Prisoners file class-action suit against Arizona Department of Corrections

Arizona Department of Corrections - Central Office
Phoenix (November 22, 2011)

Please, families, tell your loved ones behind bars that help is really on the way. It's going to take a long time for anything to change through the courts, though, so you need to tell prisoners to be patient and "No more suicides!" At least have them write to me before they give up for good... 


--------from the National ACLU's website, at long last. Thanks to all the partners taking this state to task for their abuse and neglect of our most vulnerable prisoners-----


PHOENIX – Prisoners in the custody of the Arizona Department of Corrections receive such grossly inadequate medical, mental health and dental care that they are in grave danger of suffering serious and preventable injury, amputation, disfigurement and even death, according to a federal class-action lawsuit filed today by a legal team led by the American Civil Liberties Union and the Prison Law Office.

The lawsuit also charges that thousands of prisoners are routinely subjected to solitary confinement in windowless cells behind solid steel doors, in conditions of extreme social isolation and sensory deprivation, leading to serious physical and psychological harm. Some prisoners in solitary receive no outdoor exercise for months or years on end, and some receive only two meals a day.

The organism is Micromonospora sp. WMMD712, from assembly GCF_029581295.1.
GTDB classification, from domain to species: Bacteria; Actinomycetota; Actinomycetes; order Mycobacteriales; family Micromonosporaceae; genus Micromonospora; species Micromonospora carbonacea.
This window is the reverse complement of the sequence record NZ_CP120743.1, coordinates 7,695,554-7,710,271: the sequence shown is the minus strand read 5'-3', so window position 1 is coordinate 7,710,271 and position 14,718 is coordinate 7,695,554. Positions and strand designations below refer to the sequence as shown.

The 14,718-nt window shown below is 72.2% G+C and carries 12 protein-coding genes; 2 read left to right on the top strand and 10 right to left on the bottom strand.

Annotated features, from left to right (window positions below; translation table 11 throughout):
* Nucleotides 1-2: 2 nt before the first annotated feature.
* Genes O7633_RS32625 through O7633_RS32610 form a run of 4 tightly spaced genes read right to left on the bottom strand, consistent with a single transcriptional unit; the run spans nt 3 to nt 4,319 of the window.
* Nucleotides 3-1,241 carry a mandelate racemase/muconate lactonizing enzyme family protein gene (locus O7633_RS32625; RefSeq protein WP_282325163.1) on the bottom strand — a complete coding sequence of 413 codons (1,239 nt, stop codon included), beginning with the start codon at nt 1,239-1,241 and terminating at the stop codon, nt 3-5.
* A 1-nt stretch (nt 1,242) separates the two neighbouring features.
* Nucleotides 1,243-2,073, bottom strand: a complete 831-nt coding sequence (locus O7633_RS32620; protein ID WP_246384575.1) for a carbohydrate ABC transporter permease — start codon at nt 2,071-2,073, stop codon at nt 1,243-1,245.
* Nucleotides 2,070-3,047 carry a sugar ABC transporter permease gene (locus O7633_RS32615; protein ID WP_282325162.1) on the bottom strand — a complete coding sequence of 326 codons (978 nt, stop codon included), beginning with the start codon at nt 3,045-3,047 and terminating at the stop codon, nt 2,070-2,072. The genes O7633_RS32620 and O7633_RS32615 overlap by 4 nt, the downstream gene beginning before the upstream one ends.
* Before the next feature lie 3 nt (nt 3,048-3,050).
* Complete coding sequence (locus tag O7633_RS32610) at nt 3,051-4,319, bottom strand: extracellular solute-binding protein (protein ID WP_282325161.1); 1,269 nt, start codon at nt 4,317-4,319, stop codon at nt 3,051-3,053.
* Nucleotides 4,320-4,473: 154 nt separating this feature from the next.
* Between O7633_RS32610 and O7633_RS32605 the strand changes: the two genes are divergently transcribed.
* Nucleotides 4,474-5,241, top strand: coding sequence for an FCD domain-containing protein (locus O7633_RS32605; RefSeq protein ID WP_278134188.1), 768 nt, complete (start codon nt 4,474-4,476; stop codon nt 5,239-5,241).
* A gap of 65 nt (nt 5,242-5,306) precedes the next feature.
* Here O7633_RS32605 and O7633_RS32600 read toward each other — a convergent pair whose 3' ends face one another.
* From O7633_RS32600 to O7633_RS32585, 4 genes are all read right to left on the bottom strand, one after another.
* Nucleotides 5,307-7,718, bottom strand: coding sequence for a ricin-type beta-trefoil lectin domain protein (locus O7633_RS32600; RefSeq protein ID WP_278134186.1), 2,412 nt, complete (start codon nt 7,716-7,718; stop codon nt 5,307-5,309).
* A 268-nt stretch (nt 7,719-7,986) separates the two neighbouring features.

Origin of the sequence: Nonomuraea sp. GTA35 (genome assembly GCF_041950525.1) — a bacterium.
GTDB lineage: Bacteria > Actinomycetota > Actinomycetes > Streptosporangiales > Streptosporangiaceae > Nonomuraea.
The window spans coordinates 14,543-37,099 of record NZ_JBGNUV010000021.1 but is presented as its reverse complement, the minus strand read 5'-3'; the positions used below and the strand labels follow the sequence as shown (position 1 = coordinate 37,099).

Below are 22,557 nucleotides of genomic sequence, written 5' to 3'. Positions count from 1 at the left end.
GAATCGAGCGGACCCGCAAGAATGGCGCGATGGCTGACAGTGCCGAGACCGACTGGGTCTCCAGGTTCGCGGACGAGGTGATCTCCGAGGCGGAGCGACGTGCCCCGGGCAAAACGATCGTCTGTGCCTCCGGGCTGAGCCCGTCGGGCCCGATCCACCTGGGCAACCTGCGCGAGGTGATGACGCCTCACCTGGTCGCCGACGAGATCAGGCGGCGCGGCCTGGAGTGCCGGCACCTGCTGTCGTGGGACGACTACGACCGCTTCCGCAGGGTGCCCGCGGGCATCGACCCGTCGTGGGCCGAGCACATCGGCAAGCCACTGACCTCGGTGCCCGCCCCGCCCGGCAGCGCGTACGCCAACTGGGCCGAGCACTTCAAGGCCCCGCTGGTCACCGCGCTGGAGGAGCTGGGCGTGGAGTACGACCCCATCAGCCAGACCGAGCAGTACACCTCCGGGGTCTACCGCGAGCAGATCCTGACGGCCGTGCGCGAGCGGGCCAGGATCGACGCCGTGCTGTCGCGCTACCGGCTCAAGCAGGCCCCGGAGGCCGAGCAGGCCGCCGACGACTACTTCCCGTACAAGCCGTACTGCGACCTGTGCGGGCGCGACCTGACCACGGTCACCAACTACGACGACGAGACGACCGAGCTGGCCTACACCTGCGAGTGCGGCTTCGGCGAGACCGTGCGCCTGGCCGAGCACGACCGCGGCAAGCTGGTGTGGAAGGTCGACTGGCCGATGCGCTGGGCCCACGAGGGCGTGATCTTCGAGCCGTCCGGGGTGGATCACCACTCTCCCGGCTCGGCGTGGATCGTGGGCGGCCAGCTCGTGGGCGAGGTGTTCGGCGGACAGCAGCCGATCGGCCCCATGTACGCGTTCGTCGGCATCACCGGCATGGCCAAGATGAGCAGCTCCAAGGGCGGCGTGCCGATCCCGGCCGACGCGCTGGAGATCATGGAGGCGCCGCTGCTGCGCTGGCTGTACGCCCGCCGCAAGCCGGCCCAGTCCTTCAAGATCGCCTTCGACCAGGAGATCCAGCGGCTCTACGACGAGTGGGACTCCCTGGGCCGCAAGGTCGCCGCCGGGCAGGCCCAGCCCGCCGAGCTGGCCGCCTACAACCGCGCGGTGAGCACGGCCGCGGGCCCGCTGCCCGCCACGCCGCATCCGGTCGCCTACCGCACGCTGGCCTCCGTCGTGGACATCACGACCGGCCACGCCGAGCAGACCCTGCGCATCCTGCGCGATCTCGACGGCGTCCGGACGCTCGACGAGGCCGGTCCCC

“The prison conditions in Arizona are among the worst I’ve ever seen,” said Donald Specter, executive director of the Berkeley, Calif.-based Prison Law Office. “Prisoners have a constitutional right to receive adequate health care, and it is unconscionable for them to be left to suffer and die in the face of neglect and deliberate indifference.”

Specter was the lead counsel in Brown v. Plata, a similar case from California in which the Supreme Court last year reaffirmed that prisoners have a constitutional right to adequate health care.

“Courts have consistently ruled that solitary confinement of people with mental illness is unconstitutional because it aggravates their illness and prevents them from getting proper treatment,” said David Fathi, director of the ACLU National Prison Project. “Even for those with no prior history of mental illness, solitary confinement can inflict extraordinary suffering and lead to catastrophic psychiatric deterioration.”

Critically ill prisoners have begged prison officials for medical treatment, according to the lawsuit, only to be told to “be patient,” that “it’s all in your head,” or that they should “pray” to be cured. Arizona prison officials have repeatedly been warned by their own medical staff of the inadequacy of the care, echoing complaints from prisoner advocates and families that prisoners face a substantial risk of serious harm and death. Yet, they have failed to ensure that minimally adequate health care is provided as required by the Constitution.